Friday, March 1, 2013

Still alive, still kicking, and so are viruses, too.

The last few months for me have been a total whirl-wind, and have caused me to neglect my blog! I feel terrible! I'm sure that, since then, all of my (not so) dedicated readers have turned to bland multi-topic science quick-fixes, like those posted by the "I fucking love science" page on Facebook, or io9, who tried to say that NASA was covering up knowledge of alien existence a few months ago. Laughable! Anyway, we'll just forget I abandoned my blog as I planned out the next few steps in my life. It's not important!

Let's jump right in, shall we?

The hottest topic in virology these days is the sudden reemergence of the age old "are viruses alive?" debate. The basic properties used to describe something as "living" are:
  • Does it have the ability to grow? 
  • Does it have the ability to reproduce? 
  • Can it maintain an internal homeostasis
  • Can it respond to stimuli, and carry out various metabolic processes? 
  • Has it, and can it evolve over time?
 Such criteria make sense when you apply them to things that we've already determined to be alive, but when it comes to viruses, we're still searching for some solid answers. The most common quest to find an answer to whether or not viruses can be classified as living things is to consider the origin of viruses.

There are three theories for the origin of viruses that have been respectfully agreed-upon: (1) the progressive hypothesis, (2) the regressive hypothesis, and (3) the virus-first hypothesis. Let's discuss, shall we?

The progressive hypothesis:
The progressive hypothesis states that mobile genetic elements found the ability to leave one cell and enter another, progressively picking up additions as they traveled, forming infectious agents. The progressive hypothesis is supported by the existence and they behaviors of retrotransposons. Retrotransposons are the essence of the progressive hypothesis, as they are genes that move along the genome with the aid of RNA intermediates. While transitive within a single cell's genome, retrotransposons are currently limited to the confines of that cell. We've seen retrotransposons in many eukaryotic genomes, and attribute them to assisting with evolution.

The progressive hypothesis, which leans so heavily on retrotransposons for support, also has a viral example: retroviruses (which as you know, are some of my favorites). The single stranded RNA genome of a retrovirus utilizes a number of enzymes to fuel reverse transcription and integration into the host's genome. But, while retrotransposons are limited to one cell, retroviruses are able to bud from the host cell and move to another.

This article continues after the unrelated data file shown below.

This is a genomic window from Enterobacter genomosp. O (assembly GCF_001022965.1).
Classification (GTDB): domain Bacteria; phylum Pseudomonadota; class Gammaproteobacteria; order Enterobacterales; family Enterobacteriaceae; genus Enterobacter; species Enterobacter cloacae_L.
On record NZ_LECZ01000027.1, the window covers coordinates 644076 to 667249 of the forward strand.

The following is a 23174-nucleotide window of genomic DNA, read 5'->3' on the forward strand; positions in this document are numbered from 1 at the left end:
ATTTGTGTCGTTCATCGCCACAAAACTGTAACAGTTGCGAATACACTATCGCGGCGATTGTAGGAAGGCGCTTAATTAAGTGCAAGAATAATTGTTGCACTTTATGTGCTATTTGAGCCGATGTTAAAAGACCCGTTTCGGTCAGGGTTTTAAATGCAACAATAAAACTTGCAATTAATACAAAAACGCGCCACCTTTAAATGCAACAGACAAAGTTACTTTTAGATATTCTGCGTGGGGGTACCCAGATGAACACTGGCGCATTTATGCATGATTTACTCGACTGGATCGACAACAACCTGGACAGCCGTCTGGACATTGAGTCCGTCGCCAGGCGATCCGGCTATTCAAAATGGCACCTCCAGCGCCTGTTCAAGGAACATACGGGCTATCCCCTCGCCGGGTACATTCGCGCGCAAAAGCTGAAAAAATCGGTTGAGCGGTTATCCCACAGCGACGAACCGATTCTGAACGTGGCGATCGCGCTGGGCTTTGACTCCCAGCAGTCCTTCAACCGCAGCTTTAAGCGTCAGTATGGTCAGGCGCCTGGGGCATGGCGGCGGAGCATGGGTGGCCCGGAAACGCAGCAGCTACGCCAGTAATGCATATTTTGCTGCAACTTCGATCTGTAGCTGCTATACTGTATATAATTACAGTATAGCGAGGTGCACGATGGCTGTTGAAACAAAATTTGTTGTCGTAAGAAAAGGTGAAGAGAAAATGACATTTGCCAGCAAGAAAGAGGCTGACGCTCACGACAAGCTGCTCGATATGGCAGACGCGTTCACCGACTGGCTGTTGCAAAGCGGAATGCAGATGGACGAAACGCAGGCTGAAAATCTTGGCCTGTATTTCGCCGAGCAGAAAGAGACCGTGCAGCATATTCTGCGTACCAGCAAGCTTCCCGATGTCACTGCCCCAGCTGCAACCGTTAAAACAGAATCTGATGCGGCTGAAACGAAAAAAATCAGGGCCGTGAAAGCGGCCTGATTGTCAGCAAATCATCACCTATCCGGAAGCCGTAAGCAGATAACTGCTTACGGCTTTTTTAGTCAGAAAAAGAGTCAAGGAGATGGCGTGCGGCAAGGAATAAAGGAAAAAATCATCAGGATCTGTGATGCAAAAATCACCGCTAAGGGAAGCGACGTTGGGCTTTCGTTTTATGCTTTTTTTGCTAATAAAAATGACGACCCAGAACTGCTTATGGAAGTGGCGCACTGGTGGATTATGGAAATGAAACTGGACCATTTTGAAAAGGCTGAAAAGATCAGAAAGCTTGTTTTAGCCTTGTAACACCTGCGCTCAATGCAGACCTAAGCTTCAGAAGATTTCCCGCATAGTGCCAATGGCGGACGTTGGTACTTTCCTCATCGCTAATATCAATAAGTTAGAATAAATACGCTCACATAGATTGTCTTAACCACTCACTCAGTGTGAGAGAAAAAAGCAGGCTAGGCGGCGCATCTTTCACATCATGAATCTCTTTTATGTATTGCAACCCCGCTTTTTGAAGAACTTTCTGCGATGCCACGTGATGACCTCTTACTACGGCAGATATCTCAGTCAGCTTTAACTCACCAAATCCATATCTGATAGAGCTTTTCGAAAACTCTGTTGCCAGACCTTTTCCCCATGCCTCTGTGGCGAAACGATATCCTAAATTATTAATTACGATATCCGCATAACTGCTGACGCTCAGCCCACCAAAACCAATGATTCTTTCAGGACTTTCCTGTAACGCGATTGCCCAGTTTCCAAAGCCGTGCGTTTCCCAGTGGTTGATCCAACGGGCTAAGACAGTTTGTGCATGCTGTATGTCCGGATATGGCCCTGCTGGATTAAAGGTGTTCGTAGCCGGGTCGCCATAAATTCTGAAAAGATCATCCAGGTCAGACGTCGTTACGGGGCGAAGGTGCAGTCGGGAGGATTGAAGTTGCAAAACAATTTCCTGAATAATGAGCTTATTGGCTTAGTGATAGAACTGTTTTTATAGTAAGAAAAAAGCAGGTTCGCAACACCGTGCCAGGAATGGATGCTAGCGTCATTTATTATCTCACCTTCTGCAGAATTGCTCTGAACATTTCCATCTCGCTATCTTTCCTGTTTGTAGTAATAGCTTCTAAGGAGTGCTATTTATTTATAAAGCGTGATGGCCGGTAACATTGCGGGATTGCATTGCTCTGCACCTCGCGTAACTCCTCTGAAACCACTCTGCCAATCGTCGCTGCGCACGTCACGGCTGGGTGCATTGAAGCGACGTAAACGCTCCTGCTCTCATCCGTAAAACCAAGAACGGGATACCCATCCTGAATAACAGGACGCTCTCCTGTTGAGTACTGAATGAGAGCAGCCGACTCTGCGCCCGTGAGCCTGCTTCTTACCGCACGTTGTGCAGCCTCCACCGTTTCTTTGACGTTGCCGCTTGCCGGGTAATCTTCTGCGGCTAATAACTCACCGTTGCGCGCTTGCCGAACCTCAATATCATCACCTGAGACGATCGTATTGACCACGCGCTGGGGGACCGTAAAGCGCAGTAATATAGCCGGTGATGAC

The regressive hypothesis:
The regressive hypothesis states that the formation of viruses occurred due to reductive evolution. Regressive evolution is not as common, but is supported. On a singular cell level, the best example of regressive evolution is that of the mitochondria. Mitochondria are organelles in eukaryotic cells that are responsible for the generation of most of the cell's energy. Mitochondria are comprised of multiple layers and membranes, and have their own set of DNA that is handed down through maternal ties. Due to their complex structure and their individual set of DNA, researchers believe that mitochondria were once bacteria that devolved to become an organelle.

The virus-first hypothesis:
The virus-first hypothesis takes a completely different approach to the origin of viruses, as it suggests that viruses originated before other cellular life. This hypothesis is really hard for some people to grasp, since we currently identify viruses by their dependency on a host for continued replication and existence. But what if viruses existed first? The simplistic design of a virus and the high rate of mutations that occur within viral replication are both promising reasons for the virus-first hypothesis.

Why am I talking about this?

A study published in Nature seems to have illustrated an adaptive quality in bacteriophages, wherein they begin to express somewhat of an "immune response" to the host's innate immune response. Researchers have shown that specific short palindromic repeats and associated proteins (CRISPR/Cas, for those who are interested) protect vital regions of the bacteriophage genome when exposed to potential threats, like invading amino acids or other bacteriophages.

Now, this article on Discovery News jumps the gun a little bit in the headline alone. "Viruses Pass Major Test to Enter Ranks of Living"? Now just hold on a gosh darned second.

Well, actually, I think I might let you decide. What do you think? Does this mean viruses are living things? Additionally, how do you think people will react to hearing that viruses may be living?

Or do you even care?